Survey Finds that Organizations Have Difficulty Measuring ROI of BI Investments
October 11, 2007
Call centers have traditionally operated as loss centers for the organization. They were put in place to manage interactions between the company and the customer, but did not directly drive profits and therefore was deemed a financial burden on the organization.
Things have changed for the call center industry. Companies have discovered that these centers can not only be used to help drive revenues with sales, they can also be used to gather valuable business intelligence.
Noetix Corp., a software provider that automatically generates business intelligence (BI) content from enterprise applications, has announced the results from a market survey conducted to determine return on investment (ROI) for BI implementations.
The results of this survey indicate that IT professionals consider the intangible benefits of BI solutions are more valuable than any tangible benefits and as a result, find it very difficult to measure the ROI of these applications.
The survey found that measuring the ROI for BI investment is more challenging that for other IT projects. The overall objective of BI is to improve company performance by putting the right information into the right hands at the right time.
Many BI implementations are done to allow business analysts to identify significant trends in enterprise operations and to provide senior management with better information in order to make better decisions more quickly.
In the past, BI implementations have also been done to provide key metrics to front-line personnel, including sales force, call center operators, and even companies’ customers.
Survey participants were asked what they considered to be the best measures for determining the potential benefits produced by the use of BI. Some identified the most important metric for improving productivity of both line-of-business personnel and senior management regarding the use of BI is the time it takes for each community to improve the access to data for making decisions.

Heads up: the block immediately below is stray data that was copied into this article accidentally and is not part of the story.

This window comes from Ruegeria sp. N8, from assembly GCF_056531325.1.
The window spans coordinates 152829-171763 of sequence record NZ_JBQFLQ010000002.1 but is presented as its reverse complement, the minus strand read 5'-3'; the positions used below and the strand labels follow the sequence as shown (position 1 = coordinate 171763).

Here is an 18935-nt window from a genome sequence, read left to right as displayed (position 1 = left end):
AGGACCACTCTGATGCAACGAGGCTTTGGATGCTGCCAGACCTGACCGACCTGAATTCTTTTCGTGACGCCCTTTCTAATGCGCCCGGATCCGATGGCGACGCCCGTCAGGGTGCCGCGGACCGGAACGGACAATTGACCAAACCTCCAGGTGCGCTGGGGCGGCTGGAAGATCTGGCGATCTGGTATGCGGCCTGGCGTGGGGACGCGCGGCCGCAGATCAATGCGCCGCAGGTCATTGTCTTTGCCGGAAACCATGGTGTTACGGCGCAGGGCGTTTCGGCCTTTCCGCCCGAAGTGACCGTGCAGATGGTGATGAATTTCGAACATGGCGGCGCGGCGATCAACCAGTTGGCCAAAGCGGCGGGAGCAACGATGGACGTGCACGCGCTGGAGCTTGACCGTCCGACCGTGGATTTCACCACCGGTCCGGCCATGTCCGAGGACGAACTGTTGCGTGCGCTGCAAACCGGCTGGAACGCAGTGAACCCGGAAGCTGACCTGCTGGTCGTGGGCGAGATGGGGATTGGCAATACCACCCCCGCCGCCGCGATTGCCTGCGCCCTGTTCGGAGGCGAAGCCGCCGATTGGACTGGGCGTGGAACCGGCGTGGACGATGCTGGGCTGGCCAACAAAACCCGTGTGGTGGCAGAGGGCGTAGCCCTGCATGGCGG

The second most important criteria for line-of-business personnel identified is the number of reports end-users can create on their own. For senior management, the second most important criterion is the time senior managers must spend on analysis.
The intent of BI is to improve the quality of decisions made. The most important criteria for measuring the quality of decisions, Find Solutions for Enterprises,
according to respondents, is the quality of the information available to decision-makers, followed by the quality of information available to front-line personnel.
"Many different factors have an impact on overall company performance, so precisely measuring the influence of a BI implementation can be difficult, if not impossible," said Dr. Elliot King, research director at Unisphere Research, in a Thursday statement.
"Through this market survey we see that the challenges involved in conducting ROI assessments have led many in the industry to argue that the intangible, non-measurable benefits are more important than any tangible benefits."
Susan J. Campbell is a contributing editor for TMC and has also written for eastbiz.com. To see more of her articles, please visit Susan J. Campbell’s columnist page.